Friday, November 4, 2011

Post #40 - Moral Deafness

Some of our recent leaders seems to have the ethical equivalent of leprosy. That requires some explaining, I know. In his book, A World Waiting to Be Born, M. Scott Peck, MD cites the peculiar way in which this disease disables, which serve as metaphor for moral decay:

"The primary way in which the causative agent, Hansen's bacillus, wreaks its havoc is it affinity for settling along those nerve fibers that carry the sensation of pain and then destroying them. It thereby creates a condition of painlessness. A leper [might] severely burn her fingers while not realizing she had placed them too close to the flame....Pain is a signal of disease, not the disease itself. Indeed, it is primarily a disease-preventing mechanism. Without it we would all quickly become crippled...we need to experience pain for our healing and health."

President Bush often appeared unconcerned about poll numbers, public criticism or international condemnation. Donald Rumsfeld was curiously impervious to any advice from subordinates that contradicted his own conceptions. Richard Cheney sought no advice from those who opposed him and still evinces a complete lack of caring about their outrage. On the whole, this group appeared to experience none of the "pain" that can lead us to remove our hand from the stove, or go to the doctor to close a wound. They are not humbled by war as Lincoln was, haunted by dissent as Lyndon Johnson was, or even infuriated by attacks as Nixon was. So, wounds fester and infection runs rampant in the body politic. "Most of the evil in this world," Peck says, "is committed by people who are absolutely certain that they know what they are doing."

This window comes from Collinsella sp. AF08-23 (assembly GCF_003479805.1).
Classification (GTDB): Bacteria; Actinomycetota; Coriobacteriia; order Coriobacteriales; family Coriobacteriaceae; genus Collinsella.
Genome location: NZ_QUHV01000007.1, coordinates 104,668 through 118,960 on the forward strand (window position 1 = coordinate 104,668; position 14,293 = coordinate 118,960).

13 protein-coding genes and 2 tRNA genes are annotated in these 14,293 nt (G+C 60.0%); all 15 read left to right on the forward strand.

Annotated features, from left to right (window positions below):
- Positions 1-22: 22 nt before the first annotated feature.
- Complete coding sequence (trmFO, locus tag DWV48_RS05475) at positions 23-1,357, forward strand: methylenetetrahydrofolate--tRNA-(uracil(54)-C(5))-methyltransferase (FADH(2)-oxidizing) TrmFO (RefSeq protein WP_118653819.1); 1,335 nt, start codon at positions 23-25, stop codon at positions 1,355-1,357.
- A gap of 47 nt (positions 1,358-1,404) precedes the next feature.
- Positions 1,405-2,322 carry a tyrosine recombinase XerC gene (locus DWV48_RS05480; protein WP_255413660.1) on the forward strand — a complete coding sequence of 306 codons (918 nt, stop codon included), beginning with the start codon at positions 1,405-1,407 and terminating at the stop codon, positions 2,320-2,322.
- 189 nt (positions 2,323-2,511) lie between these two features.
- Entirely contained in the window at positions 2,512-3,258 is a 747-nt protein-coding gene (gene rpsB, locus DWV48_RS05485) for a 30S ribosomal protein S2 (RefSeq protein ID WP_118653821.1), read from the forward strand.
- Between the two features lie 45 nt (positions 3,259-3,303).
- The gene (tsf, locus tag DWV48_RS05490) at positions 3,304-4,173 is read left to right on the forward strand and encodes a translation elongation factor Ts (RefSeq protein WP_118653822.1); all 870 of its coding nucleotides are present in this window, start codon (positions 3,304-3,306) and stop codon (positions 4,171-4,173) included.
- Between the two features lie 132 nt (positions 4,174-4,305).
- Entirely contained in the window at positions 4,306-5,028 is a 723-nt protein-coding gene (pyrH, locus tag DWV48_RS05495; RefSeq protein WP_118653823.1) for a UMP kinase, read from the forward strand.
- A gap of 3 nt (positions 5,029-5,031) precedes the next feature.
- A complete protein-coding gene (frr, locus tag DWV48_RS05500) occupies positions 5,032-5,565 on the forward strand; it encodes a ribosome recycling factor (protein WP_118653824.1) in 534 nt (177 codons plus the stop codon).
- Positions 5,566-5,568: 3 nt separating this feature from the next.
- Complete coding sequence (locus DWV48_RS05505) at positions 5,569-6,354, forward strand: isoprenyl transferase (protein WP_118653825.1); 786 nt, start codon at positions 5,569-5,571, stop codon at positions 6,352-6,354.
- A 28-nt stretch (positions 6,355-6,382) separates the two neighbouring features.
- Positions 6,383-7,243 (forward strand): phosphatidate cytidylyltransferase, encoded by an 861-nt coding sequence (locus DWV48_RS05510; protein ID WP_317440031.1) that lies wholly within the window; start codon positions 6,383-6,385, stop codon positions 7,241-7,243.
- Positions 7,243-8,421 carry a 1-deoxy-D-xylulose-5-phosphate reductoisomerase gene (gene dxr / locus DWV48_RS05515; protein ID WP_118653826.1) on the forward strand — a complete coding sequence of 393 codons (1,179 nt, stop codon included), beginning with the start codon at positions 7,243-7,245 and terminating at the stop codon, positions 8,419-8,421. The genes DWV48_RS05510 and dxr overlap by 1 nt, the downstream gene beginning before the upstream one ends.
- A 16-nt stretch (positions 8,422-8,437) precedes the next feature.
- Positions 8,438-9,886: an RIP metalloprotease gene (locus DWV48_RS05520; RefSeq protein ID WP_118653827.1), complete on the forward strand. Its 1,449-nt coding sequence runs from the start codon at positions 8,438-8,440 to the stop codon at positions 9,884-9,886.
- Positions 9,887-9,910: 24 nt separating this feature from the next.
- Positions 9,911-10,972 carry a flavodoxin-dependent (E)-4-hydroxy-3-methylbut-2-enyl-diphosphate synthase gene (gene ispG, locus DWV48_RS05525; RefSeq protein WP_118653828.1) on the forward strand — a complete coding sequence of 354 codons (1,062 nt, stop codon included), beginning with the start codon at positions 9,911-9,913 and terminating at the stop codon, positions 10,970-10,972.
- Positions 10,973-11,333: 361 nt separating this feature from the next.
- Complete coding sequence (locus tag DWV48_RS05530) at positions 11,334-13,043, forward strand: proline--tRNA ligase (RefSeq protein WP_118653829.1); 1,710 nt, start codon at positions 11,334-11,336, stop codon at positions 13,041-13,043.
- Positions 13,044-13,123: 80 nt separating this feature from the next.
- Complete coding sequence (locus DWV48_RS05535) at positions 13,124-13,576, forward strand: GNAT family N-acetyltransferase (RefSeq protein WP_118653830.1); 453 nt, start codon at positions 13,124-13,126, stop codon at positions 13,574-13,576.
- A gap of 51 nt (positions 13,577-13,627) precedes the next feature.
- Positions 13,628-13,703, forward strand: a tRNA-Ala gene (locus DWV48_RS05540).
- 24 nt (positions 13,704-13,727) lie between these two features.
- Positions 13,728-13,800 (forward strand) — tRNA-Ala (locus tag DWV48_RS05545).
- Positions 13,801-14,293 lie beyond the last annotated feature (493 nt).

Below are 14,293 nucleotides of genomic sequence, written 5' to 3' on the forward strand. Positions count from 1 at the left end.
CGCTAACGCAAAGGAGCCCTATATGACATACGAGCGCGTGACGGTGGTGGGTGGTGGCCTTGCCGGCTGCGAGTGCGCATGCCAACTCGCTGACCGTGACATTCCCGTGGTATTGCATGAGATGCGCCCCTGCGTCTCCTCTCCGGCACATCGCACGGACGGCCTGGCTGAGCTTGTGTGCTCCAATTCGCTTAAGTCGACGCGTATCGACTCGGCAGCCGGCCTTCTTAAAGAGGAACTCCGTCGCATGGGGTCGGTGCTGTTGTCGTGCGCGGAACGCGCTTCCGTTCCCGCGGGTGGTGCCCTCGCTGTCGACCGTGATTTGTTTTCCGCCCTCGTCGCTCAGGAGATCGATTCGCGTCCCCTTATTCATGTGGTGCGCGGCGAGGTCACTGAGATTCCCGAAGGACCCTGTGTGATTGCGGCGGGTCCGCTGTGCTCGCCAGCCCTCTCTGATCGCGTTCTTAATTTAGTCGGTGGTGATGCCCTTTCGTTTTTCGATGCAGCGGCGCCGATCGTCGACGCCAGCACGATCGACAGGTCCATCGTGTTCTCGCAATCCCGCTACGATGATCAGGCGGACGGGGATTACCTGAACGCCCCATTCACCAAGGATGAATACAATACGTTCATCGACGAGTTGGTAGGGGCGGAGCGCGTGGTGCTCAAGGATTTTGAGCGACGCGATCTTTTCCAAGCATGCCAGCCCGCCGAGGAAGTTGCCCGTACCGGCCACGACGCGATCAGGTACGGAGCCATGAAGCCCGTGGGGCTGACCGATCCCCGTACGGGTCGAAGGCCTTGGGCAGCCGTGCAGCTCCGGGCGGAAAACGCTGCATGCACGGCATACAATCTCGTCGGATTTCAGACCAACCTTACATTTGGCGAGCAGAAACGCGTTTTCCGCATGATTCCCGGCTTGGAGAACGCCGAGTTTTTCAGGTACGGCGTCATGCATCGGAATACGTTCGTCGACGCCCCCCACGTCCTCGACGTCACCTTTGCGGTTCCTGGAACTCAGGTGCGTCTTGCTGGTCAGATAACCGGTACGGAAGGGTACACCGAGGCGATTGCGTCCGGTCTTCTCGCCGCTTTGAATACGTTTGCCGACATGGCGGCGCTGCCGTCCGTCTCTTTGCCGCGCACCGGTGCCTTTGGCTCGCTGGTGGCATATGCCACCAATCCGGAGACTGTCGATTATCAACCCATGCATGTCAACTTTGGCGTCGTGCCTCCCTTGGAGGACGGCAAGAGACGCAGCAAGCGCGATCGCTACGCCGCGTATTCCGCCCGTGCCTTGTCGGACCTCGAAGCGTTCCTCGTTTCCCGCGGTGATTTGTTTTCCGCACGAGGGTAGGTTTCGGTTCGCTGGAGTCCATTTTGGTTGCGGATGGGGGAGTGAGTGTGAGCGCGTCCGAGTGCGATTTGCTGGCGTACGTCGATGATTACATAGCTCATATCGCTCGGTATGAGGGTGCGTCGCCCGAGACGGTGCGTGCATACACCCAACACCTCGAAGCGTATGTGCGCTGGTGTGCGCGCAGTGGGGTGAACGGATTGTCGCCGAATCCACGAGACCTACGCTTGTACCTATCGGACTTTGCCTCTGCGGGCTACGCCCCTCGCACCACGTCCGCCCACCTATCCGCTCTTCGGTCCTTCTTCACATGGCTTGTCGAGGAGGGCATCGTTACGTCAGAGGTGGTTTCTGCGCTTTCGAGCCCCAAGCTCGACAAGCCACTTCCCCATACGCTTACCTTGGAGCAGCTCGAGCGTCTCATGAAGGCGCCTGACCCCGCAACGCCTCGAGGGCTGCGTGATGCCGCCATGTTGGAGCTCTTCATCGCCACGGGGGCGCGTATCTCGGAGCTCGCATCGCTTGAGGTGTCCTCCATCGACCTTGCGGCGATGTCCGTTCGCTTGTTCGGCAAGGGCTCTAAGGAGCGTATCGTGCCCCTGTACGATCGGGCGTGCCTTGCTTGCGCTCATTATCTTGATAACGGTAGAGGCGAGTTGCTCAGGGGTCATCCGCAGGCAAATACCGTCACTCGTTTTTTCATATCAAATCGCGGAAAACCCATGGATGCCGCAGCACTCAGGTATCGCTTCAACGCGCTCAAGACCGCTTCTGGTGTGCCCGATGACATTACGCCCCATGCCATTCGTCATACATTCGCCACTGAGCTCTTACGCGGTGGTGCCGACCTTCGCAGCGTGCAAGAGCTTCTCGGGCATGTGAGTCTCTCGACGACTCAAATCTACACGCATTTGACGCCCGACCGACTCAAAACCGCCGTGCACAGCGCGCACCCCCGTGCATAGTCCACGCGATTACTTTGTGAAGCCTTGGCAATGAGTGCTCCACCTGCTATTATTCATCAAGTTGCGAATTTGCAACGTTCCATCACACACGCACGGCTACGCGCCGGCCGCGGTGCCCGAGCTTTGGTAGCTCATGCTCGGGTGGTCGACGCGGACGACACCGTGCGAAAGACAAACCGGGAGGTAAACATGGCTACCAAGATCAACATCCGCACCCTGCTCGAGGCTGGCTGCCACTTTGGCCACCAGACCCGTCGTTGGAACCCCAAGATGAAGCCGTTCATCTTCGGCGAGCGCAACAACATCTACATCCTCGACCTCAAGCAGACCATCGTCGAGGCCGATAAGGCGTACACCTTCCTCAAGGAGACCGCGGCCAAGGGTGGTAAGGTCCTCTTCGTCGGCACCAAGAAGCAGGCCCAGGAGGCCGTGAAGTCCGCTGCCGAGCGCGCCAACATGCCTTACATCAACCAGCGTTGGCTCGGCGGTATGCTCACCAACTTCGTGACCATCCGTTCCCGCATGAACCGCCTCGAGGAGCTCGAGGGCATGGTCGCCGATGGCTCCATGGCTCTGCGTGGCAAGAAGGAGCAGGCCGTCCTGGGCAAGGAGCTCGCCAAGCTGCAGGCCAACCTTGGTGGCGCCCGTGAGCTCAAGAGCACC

Ron Paul (R-TX), a Libertarian member of Congress, speaking on the floor of the House, put this is a geopolitical context: "Intervention just doesn’t work. It backfires and ultimately hurts American citizens both at home and abroad. Spreading ourselves too thin around the world actually diminishes our national security through a weakened military. As the superpower of the world, a constant interventionist policy is perceived as arrogant, and greatly undermines our ability to use diplomacy in a positive manner."

John R. Bolton
Yet, as the presidential elections of 2004 approached, people such as John R. Bolton, we now know from his book Surrender Is Not an Option, was actively working against a diplomatic approach. As then-U.N. ambassador, he undermined the efforts of two secretaries of state, first Gen. Colin Powell, then his successor Condoleeza Rice, to follow the Europeans' lead in developing a package of "carrots" for Iran to match our military strength, as inducements to begin a real dialogue. He is reported as having admitted that he "used every possible bureaucratic and diplomatic maneuver to kill Powell's plan [to forge a deal with Iran]. He succeeded.

In October of 2007, Black Commentator was sympathizing with Rice, seeing her undercut at every turn by neo-conservative factions who do not support her efforts to engineer peace in Palestine or the resolve the Iranian impasse peacefully. They quoted Shmuel Rosner, chief Washington correspondent for Haaretz, as saying dismissively, "Nothing in Rice's career has prepared her for this Middle Eastern bazaar. It is hard to see how she will emerge from it with a valid achievement in hand...Rice insists that Bush strongly supports her moves. Maybe she knows something that others don't see yet."  I wish that had been so.

While we are nearly out of Iraq, in terms of major troop presence, the war in Afghanistan drags on, and most of the 700+ military bases we maintain around the world are still open for business. The Pentagon may have allowed some cuts in certain weapons programs, but the total cost of our "defense" continues to increase, year-by-year, despite the end of the Cold War over twenty years ago. The situation in Israel/Palestine is no closer to resolution. Quite simply, "It's deja vu all over again" as Yogi Berra put it.

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